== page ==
How to Arrange Guitar Chords – Redemption Song

Strumming patterns can help bring chord progressions to life. Redemption Song’s is particularly generous; its strumming pattern changes every bar to add some variety and spice.

Remembering to move the second finger first when switching chord shapes will make switching easier and smoother.

John Lennon’s ‘Imagine’

This 1971 classic from former Beatle John Lennon calls out for a better world, becoming an international anthem for peace and unification while drawing criticism as well.

Lennon wrote the song to encourage listeners to become “mind guerrillas”, working individually and collectively towards creating a more positive society. Furthermore, his aim was to address some of the most contentious issues like religion, nationalism and possessiveness.

Yoko Ono returned to songwriting credits in 2017, marking her first recognition since Grapefruit, her 1969 collaboration with John Lennon. Later that same year she and Julian Lennon recorded an acoustic version of “Closer to You,” which was featured at the Tokyo Olympics opening ceremony.

Rancid’s ‘Time Bomb’

Rancid were a band that defied genre boundaries with their mix of ska and dub influences, producing big-budget rock ‘n’ roll, punk dub odysseys and pop masterpieces; yet their musical signature always included rough and tumble punk and social conscience themes.

This song’s narrative about a young person navigating drug, violence and crime (likely reflecting Tim Armstrong’s own experiences) earned this tune street cred. That is why it was chosen as the theme tune for UFC fighter Antonio Banuelos’ 2005 movie Fun With Dick and Jane.

The band’s catchy melodies and upbeat guitar licks inspired everyone from NOFX and Teenage Fanclub to Alvvays.

Bob Marley’s ‘Redemption Song’

Few musicians in music history have composed as many timeless hits as Bob Marley. His impressive output included fourteen studio albums during his short life. Redemption Song stands out among them all as a moving anthem of hope and resilience.

This song may feature only guitar and voice, yet its impact is immense. The lyrics tackle oppression head on while its individualistic strumming pattern gives an element of variety to its music.

Uprising was written as his final track in 1979 before Marley died from acral lentiginous melanoma originating in his toe and progressing rapidly throughout his body.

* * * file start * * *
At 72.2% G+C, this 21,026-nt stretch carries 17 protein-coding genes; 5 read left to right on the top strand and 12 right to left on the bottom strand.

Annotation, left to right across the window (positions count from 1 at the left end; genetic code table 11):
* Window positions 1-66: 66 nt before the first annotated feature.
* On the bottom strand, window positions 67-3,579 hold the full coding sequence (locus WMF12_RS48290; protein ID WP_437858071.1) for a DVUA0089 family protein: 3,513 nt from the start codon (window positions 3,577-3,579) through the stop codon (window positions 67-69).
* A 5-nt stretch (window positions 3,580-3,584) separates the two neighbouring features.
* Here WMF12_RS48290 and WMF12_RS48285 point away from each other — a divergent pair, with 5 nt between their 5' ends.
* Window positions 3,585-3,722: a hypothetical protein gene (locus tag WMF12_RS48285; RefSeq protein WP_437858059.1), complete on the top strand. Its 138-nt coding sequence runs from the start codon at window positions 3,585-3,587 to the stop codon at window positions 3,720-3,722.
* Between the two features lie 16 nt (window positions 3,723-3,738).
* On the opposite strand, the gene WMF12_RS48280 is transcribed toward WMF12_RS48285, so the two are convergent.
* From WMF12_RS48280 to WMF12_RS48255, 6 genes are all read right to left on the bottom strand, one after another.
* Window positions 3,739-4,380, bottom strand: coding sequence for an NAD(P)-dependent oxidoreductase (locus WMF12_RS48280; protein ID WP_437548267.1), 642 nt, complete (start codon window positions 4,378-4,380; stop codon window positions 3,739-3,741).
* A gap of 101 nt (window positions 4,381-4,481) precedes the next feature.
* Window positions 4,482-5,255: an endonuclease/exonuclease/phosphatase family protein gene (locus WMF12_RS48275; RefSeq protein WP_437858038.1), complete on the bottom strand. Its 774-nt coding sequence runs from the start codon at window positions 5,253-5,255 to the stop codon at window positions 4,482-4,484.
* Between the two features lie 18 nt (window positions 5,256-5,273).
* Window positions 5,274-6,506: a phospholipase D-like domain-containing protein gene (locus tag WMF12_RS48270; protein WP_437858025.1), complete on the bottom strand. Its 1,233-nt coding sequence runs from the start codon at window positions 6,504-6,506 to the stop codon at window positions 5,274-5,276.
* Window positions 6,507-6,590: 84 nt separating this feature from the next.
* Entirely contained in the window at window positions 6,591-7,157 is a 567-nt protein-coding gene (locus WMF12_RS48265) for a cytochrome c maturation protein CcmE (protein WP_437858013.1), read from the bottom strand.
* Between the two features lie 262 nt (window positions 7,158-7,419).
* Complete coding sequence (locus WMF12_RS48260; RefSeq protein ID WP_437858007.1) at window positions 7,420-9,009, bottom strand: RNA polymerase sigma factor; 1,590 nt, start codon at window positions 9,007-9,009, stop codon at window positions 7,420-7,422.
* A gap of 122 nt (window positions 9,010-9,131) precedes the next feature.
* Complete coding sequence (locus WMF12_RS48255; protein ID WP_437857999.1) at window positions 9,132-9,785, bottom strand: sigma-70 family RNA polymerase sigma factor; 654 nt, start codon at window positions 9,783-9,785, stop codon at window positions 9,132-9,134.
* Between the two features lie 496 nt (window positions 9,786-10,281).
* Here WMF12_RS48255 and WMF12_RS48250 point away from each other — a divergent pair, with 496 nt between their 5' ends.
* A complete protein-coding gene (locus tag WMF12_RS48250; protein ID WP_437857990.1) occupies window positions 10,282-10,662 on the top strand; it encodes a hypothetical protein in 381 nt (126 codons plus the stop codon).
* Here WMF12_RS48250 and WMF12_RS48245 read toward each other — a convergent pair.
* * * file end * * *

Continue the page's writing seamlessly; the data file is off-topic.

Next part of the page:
Metallica’s ‘Fade To Black’

Metallica’s second album, Ride the Lightning, contains this powerful ballad titled ‘Hush, Now We Know.’ Lyrically it expresses feelings of depression and hopelessness while James Hetfield often receives letters from fans thanking him for providing something that helped ease their isolation or through difficult times.

On paper, it may seem illogical that a thrash metal band would release a ballad, yet it worked remarkably well. For the first time ever, they directly addressed emotional topics rather than using fantasy metaphors as cover for them; their ballad stunned listeners and became an instant classic while sparking debate over whether the song glorified suicide.

The Rolling Stones’ ‘Stay With Me’

This tune provides a great starting point to learning to arrange for one acoustic guitar. The strumming pattern allows you to bring in your own style and personality into the tune.

Keith adds a unique element to the bassline by selecting from four melodies at random (much like on Sympathy for the Devil), giving it extra character and making it stand out.

This was also the first time the Stones collaborated with tenor sax player Bobby Keys, who would go on to appear on many future songs.

The Beatles’ ‘I Want To Hold Your Hand’

As an early landmark of Lennon-McCartney songwriting, this timeless tune contains many of their early trademarks: an opening chromatic scale fill played in parallel fifths on bass part; pivot modulation to IV from V; and handclap buildup all combine to produce an unforgettable climax from start to finish.

John and Paul’s combined vocal duet was restrained enough that only brief two-part harmony flourished midsong – all these factors contributed to its remarkable success in America, catapulting The Beatles to prominence as fully formed phenomena.